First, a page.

Service Member & Family Care

Suicide Prevention Program (SPPM)

Purpose and Goals of the Suicide Prevention Program

“One suicide is one too many”. Our goal is to improve readiness through the development and enhancement of the Suicide Prevention Program policies designed to minimize suicide behavior; thereby preserving mission effectiveness through individual readiness for Service Members, their Families, and Department of the Army civilians.


Applied Suicide Intervention Training (ASIST)

Applied Suicide Intervention Training (ASIST) is a two day course developed by living works education. The Key learning objective is awareness of person at risk concerns, caregiver tasks, and development of intervention skills using an internationally known suicide intervention model. ASIST two day workshops are coordinated one a month throughout the year by the Suicide Prevention Program Manager (SPPM).

Ask, Care, Escort (ACE) training equips personnel with the skills necessary to recognize suicidal signs and symptoms and basic intervention techniques.


Suicide Intervention Officers (SIOs)

434_Courage_hands2012

Suicide intervention officers are responsible for formally documenting all suicide activities (completion/attempts) and coordinating movement to next echelon of care. SIOs are responsible for promoting/coordinating September “Suicide Awareness Month. SIOs are also responsible for building a “resource network” specific to their community/unit.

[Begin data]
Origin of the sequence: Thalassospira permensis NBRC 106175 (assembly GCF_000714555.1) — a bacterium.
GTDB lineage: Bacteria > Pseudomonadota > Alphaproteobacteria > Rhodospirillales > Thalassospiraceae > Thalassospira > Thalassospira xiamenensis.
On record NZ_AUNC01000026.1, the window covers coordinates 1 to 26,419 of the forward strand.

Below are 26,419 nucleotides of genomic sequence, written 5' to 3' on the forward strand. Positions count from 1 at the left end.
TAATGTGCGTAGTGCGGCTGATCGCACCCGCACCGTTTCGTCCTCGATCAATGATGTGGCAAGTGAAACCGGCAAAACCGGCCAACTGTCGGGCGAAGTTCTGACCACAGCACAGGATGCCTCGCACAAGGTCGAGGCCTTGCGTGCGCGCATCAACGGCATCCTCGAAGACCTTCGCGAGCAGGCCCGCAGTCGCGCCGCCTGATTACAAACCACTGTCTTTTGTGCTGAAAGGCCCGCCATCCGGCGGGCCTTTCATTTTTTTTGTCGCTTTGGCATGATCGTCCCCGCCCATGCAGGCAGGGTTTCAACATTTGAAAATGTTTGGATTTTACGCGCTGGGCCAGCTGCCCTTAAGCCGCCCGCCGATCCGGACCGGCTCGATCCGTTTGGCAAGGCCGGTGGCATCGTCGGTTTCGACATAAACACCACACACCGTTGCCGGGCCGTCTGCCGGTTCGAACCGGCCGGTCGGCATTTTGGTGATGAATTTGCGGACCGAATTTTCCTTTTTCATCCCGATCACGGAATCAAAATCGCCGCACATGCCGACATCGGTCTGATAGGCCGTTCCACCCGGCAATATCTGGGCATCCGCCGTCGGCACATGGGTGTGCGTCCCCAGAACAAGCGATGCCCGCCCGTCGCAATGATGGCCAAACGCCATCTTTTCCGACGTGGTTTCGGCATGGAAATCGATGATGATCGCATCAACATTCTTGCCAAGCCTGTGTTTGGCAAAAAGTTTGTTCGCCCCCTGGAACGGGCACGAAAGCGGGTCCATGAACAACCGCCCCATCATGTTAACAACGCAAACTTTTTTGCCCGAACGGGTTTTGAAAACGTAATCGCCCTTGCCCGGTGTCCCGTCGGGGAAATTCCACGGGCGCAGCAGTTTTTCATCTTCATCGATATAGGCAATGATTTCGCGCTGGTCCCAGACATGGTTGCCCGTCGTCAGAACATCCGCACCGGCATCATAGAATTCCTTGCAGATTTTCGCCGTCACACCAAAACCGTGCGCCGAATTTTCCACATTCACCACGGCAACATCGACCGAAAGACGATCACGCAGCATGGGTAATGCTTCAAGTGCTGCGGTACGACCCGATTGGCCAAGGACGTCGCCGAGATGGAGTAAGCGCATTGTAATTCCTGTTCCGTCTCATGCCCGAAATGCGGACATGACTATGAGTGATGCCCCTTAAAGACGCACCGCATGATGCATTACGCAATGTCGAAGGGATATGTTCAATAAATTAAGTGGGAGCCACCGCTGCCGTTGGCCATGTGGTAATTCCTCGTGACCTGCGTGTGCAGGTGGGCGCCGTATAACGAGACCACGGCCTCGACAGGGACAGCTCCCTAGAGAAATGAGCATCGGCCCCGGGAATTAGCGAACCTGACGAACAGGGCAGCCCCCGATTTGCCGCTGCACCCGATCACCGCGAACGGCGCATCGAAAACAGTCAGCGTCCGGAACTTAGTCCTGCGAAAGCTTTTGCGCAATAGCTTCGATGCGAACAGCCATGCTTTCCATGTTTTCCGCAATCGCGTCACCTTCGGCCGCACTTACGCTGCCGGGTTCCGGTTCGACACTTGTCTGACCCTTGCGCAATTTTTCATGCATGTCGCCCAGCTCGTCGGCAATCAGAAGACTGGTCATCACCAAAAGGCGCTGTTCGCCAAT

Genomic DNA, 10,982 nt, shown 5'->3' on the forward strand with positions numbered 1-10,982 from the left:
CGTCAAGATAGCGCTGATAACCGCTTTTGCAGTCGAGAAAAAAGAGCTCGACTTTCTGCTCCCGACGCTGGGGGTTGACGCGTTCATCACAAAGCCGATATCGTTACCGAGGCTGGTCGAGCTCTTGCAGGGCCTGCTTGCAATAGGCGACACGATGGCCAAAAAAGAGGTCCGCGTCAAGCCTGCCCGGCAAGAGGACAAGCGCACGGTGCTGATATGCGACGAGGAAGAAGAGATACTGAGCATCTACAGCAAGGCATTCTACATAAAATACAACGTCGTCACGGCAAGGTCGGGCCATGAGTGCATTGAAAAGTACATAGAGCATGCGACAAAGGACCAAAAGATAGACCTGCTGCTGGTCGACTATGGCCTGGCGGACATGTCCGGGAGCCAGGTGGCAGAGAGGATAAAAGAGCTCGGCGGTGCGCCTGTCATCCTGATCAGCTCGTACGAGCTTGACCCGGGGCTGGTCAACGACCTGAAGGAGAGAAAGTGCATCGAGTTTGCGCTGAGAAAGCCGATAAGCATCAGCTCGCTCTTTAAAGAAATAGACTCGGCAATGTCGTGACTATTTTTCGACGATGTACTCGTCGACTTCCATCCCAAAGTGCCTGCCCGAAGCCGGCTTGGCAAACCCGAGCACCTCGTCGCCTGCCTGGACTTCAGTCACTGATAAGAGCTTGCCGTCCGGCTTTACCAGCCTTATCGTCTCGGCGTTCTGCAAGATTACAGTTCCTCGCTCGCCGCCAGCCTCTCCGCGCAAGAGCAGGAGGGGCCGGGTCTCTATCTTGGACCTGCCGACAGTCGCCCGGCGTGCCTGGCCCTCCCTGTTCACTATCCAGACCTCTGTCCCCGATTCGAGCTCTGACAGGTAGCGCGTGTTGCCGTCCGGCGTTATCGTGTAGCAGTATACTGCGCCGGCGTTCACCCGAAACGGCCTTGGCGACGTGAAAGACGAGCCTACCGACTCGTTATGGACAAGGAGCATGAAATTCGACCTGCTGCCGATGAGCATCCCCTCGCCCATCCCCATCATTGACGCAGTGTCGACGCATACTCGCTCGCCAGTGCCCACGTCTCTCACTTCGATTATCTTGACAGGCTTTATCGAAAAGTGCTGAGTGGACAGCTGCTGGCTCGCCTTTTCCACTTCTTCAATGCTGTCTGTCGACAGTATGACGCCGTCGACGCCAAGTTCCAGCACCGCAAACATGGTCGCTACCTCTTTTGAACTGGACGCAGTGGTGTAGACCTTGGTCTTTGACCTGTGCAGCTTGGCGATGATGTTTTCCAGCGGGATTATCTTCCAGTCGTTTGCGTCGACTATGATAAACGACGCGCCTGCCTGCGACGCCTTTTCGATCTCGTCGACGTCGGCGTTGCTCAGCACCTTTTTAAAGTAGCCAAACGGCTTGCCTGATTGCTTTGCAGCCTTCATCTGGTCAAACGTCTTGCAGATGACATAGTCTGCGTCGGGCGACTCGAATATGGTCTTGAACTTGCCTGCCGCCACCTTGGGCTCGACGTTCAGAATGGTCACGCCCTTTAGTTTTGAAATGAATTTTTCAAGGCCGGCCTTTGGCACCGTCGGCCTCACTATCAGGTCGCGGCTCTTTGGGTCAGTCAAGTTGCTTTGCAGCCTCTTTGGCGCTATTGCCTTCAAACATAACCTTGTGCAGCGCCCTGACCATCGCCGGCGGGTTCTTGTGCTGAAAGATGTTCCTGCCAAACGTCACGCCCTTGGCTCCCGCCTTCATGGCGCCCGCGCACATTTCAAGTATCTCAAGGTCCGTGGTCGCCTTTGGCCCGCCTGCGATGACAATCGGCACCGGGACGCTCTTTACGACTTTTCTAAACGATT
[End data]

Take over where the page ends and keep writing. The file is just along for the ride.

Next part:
There is an SIO in every Company, Battalion, and Brigade echelon, who has been selected and appointed on orders to be the unit’s subject matter expert. SIOs may range from the rank of staff sergeant to a captain. The unit SIO must coordinator yearly training, data on training, attempts, and completions and forward to the SCNG SPPM.


What to Do in a Suicide Intervention Situation:

Ask:

  • “Are you thinking about killing yourself?”
  • Ask the question directly. Talk to the person in plain language.
  • Be willing to listen and allow the person to express his or her feelings.

Care:

  • “Please tell me what happened that’s making you fell so distressed right now?”
  • Understand that the person may be in pain. Allow and encourage him or her to talk freely.
  • Keep your own safety in mind, take action. Make plans to remove lethal means (weapons, pills) and talk about ways to stay safe.

Escort:

  • To the unit leadership, Chaplin, behavioral health professional or emergency room.
  • Get help immediately.
  • Contact emergency services: 911
  • Contact National Suicide Prevention Lifeline at 1-800-273-TALK (8255).

Follow-Up:

  • Follow up with person.
  • Check back with person to ensure they are taking steps to help themselves

Links